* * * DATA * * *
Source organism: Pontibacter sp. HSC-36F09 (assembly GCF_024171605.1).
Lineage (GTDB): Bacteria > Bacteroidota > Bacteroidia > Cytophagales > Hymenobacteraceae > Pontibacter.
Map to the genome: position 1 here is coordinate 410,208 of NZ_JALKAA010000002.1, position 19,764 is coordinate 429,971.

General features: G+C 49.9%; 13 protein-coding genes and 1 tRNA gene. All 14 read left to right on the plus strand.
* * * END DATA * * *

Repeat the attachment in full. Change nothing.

Source organism: Pontibacter sp. HSC-36F09 (assembly GCF_024171605.1).
Lineage (GTDB): Bacteria > Bacteroidota > Bacteroidia > Cytophagales > Hymenobacteraceae > Pontibacter.
Map to the genome: position 1 here is coordinate 410,208 of NZ_JALKAA010000002.1, position 19,764 is coordinate 429,971.

General features: G+C 49.9%; 13 protein-coding genes and 1 tRNA gene. All 14 read left to right on the plus strand.